By Josh Fineman and Danny King
Thursday, July 12, 2007
John Mackey, the chief executive of Whole Foods, criticized Wild Oats Markets in anonymous messages on the Internet in the years before his company agreed to take over the smaller rival, Mackey revealed yesterday. The critical comments were posted on online financial chat boards hosted by Yahoo under the user name "rahodeb" from 1999 to mid-2006, Mackey said in an e-mailed statement.
Wild Oats "has lost their way and no longer has a sense of mission or even a well thought out theory of the business," rahodeb posted on Yahoo's Whole Foods message board on March 28, 2006. "They are floundering around hoping to find a viable strategy that may stop their erosion."
Mackey's online identity was described in a legal document released Tuesday by the Federal Trade Commission. The agency is suing to block Whole Foods' acquisition of Wild Oats because it thinks the combined company would control too much of the natural-foods market and thereby suppress competition. Whole Foods is the largest U.S. natural-foods grocer.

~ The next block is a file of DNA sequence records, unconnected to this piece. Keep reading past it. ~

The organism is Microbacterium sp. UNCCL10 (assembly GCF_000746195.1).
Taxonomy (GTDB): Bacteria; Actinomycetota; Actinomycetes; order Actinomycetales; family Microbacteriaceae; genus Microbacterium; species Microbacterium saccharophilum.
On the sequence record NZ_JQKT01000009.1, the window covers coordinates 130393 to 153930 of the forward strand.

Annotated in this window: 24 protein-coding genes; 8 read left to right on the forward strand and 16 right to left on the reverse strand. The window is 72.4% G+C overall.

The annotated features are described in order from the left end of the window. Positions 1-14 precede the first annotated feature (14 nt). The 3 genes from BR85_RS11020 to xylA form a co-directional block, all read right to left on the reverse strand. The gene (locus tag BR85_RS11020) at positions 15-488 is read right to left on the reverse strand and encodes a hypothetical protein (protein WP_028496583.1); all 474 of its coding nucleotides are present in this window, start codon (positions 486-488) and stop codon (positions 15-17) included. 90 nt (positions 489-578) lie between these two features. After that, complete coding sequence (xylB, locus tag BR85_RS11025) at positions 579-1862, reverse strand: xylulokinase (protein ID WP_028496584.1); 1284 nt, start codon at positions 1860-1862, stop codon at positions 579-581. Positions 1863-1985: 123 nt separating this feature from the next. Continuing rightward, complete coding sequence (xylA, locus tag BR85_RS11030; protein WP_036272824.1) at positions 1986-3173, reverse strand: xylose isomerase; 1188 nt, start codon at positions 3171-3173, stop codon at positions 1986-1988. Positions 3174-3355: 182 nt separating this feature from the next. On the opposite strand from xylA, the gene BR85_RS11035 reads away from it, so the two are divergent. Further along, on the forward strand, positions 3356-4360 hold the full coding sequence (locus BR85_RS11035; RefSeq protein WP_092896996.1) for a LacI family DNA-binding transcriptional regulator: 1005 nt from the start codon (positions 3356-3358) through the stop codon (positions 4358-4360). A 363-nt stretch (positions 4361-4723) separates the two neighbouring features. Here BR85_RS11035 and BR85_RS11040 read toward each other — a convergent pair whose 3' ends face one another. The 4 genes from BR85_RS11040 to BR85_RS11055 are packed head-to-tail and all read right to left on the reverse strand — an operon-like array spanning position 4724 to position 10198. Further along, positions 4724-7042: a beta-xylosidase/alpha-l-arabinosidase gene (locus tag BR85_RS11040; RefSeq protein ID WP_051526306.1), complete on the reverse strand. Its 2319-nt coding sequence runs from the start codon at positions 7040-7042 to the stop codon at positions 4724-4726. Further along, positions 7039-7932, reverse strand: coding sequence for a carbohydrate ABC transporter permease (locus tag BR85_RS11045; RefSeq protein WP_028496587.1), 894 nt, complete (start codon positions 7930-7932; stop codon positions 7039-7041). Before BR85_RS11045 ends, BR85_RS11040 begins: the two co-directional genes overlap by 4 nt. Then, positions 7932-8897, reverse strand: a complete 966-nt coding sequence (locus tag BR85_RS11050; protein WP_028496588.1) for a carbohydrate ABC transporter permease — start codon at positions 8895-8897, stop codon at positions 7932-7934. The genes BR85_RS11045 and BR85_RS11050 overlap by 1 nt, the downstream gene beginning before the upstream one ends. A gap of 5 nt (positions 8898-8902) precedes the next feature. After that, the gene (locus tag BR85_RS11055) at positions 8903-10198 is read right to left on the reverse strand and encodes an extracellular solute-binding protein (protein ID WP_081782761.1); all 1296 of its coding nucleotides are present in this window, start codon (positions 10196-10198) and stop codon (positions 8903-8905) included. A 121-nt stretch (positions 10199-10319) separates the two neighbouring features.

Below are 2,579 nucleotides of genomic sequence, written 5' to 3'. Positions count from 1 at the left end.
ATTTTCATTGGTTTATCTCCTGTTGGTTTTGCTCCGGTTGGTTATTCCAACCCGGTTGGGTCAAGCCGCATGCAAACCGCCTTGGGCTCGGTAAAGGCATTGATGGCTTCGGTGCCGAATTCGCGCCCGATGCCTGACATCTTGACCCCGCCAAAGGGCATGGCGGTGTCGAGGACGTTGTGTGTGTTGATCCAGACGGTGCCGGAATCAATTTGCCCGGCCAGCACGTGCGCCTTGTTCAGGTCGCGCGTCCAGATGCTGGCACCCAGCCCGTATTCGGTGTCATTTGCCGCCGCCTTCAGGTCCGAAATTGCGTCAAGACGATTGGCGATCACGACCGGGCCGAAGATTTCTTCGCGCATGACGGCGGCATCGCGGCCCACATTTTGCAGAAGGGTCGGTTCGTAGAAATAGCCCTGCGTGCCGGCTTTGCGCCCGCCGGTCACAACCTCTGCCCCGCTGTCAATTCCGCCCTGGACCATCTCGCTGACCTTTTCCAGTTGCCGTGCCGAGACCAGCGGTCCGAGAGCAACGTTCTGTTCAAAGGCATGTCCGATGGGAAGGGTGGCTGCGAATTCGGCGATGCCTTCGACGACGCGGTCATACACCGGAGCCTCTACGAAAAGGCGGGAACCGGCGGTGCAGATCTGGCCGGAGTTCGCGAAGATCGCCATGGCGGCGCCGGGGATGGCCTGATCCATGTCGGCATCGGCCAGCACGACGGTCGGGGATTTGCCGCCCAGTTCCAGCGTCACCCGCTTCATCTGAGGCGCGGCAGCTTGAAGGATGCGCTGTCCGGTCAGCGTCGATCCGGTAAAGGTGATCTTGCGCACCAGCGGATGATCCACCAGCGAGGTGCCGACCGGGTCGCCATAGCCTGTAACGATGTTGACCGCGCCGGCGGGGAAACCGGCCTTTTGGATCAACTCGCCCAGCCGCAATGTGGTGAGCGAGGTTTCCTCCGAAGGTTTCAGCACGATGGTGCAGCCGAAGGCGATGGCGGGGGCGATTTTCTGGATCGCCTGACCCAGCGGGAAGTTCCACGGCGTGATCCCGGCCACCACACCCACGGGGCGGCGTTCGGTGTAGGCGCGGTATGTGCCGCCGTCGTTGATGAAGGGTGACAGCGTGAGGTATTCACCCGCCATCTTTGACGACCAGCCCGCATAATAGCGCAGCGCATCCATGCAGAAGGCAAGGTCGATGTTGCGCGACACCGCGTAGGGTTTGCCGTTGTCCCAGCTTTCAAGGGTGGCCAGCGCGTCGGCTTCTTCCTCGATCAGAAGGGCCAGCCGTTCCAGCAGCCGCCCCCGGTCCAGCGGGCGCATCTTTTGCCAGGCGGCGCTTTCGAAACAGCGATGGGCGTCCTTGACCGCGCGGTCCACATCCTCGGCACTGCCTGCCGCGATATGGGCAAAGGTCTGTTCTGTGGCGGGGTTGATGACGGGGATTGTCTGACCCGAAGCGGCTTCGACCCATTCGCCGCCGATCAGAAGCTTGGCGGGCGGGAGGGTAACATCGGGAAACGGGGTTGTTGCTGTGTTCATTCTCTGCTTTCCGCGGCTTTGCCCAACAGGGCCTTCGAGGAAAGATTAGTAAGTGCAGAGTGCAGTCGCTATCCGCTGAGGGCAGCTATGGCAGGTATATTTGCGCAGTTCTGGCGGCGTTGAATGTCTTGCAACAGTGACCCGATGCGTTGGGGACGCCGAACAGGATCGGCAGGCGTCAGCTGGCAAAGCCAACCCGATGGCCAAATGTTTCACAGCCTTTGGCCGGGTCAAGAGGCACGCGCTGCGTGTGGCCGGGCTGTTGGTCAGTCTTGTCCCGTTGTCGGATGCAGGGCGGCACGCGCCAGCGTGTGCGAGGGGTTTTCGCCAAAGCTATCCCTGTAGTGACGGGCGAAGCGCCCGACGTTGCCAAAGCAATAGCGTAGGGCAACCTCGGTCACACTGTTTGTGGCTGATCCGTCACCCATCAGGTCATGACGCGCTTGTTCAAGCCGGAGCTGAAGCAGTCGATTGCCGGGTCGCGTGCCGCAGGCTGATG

Wild Oats spokeswoman Sonja Tuitele declined to comment.
Mackey, 53, posted "under an alias to avoid having his comments associated with the company and to avoid others placing too much emphasis on his remarks," Whole Foods said in an e-mailed statement.
Whole Foods, of Austin, agreed in February to buy Wild Oats for $565 million. The company has said it will "vigorously challenge" the FTC and continue to pursue the merger.
Wild Oats of Boulder, Colo., "is the only existing company that has the brand and number of stores to be a meaningful springboard for another player to get into this space," Mackey told board members, according to the suit. "Eliminating them means eliminating this threat forever, or almost forever."
Mackey's comments have threatened the merger, said Robert Lande, a professor at the University of Baltimore Law School who worked for the FTC from 1978 to 1984. "This merger is in real big trouble thanks to him shooting his mouth off," Lande said.
The postings, however, probably didn't have much impact "without his name and title on them," Lande said. "Proving in court that Wild Oats' stock price would have risen more without those statements, that's an impossible case to me."